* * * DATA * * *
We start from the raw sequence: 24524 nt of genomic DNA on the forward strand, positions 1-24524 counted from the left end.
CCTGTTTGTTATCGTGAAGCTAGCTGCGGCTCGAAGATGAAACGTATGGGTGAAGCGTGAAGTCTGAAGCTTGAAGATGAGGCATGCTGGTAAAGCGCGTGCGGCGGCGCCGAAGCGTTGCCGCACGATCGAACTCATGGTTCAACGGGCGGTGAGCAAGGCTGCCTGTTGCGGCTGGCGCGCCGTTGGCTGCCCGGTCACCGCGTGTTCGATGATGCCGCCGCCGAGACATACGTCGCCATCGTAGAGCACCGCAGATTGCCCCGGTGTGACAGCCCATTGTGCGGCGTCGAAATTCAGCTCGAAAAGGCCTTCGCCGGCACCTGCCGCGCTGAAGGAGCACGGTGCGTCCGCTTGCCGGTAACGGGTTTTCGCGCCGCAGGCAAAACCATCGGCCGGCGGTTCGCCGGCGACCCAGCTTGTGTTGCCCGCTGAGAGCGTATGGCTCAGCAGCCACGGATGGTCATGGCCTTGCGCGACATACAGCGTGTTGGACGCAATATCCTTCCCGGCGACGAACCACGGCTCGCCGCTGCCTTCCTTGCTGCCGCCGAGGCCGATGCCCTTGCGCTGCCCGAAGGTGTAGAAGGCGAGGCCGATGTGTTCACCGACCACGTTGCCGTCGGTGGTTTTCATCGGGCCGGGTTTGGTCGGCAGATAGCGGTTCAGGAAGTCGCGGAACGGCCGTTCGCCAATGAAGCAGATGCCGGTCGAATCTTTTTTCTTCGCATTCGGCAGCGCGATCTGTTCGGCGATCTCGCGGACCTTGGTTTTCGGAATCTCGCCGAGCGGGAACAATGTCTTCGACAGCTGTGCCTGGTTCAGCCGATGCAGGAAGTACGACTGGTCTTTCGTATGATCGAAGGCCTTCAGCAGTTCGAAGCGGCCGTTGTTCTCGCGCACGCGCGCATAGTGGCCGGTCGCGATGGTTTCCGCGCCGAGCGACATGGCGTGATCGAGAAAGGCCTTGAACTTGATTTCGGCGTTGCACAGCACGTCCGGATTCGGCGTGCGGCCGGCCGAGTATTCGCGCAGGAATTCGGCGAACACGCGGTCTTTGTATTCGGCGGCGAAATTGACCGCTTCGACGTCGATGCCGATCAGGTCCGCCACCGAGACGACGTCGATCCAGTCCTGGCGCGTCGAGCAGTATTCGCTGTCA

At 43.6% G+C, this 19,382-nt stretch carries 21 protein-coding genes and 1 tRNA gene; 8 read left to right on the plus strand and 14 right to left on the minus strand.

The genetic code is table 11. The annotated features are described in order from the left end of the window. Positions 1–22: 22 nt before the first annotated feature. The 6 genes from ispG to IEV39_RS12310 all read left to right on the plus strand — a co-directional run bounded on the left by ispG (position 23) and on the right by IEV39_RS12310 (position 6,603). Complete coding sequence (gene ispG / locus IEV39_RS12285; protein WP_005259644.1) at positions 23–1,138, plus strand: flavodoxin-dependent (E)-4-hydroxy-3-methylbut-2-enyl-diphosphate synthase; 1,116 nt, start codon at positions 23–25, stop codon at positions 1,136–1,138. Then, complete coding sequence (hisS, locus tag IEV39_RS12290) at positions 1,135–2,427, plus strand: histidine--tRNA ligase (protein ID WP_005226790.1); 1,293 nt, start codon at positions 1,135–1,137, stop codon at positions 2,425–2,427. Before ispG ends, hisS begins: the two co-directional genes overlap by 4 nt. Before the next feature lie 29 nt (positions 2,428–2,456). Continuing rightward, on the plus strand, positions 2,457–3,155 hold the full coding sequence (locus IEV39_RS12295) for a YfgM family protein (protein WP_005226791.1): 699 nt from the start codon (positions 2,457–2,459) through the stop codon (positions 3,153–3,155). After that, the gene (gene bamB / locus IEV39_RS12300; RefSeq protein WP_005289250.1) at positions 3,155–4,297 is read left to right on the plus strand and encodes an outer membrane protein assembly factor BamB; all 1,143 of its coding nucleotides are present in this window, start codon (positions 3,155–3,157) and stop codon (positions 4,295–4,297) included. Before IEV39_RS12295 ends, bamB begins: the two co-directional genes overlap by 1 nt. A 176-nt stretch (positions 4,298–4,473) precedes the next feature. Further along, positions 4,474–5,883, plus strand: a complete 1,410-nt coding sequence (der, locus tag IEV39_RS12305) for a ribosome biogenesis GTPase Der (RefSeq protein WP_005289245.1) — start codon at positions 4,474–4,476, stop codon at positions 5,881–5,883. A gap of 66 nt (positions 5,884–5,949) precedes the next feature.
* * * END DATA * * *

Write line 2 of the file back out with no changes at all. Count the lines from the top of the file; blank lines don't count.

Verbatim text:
CCTGTTTGTTATCGTGAAGCTAGCTGCGGCTCGAAGATGAAACGTATGGGTGAAGCGTGAAGTCTGAAGCTTGAAGATGAGGCATGCTGGTAAAGCGCGTGCGGCGGCGCCGAAGCGTTGCCGCACGATCGAACTCATGGTTCAACGGGCGGTGAGCAAGGCTGCCTGTTGCGGCTGGCGCGCCGTTGGCTGCCCGGTCACCGCGTGTTCGATGATGCCGCCGCCGAGACATACGTCGCCATCGTAGAGCACCGCAGATTGCCCCGGTGTGACAGCCCATTGTGCGGCGTCGAAATTCAGCTCGAAAAGGCCTTCGCCGGCACCTGCCGCGCTGAAGGAGCACGGTGCGTCCGCTTGCCGGTAACGGGTTTTCGCGCCGCAGGCAAAACCATCGGCCGGCGGTTCGCCGGCGACCCAGCTTGTGTTGCCCGCTGAGAGCGTATGGCTCAGCAGCCACGGATGGTCATGGCCTTGCGCGACATACAGCGTGTTGGACGCAATATCCTTCCCGGCGACGAACCACGGCTCGCCGCTGCCTTCCTTGCTGCCGCCGAGGCCGATGCCCTTGCGCTGCCCGAAGGTGTAGAAGGCGAGGCCGATGTGTTCACCGACCACGTTGCCGTCGGTGGTTTTCATCGGGCCGGGTTTGGTCGGCAGATAGCGGTTCAGGAAGTCGCGGAACGGCCGTTCGCCAATGAAGCAGATGCCGGTCGAATCTTTTTTCTTCGCATTCGGCAGCGCGATCTGTTCGGCGATCTCGCGGACCTTGGTTTTCGGAATCTCGCCGAGCGGGAACAATGTCTTCGACAGCTGTGCCTGGTTCAGCCGATGCAGGAAGTACGACTGGTCTTTCGTATGATCGAAGGCCTTCAGCAGTTCGAAGCGGCCGTTGTTCTCGCGCACGCGCGCATAGTGGCCGGTCGCGATGGTTTCCGCGCCGAGCGACATGGCGTGATCGAGAAAGGCCTTGAACTTGATTTCGGCGTTGCACAGCACGTCCGGATTCGGCGTGCGGCCGGCCGAGTATTCGCGCAGGAATTCGGCGAACACGCGGTCTTTGTATTCGGCGGCGAAATTGACCGCTTCGACGTCGATGCCGATCAGGTCCGCCACCGAGACGACGTCGATCCAGTCCTGGCGCGTCGAGCAGTATTCGCTGTCA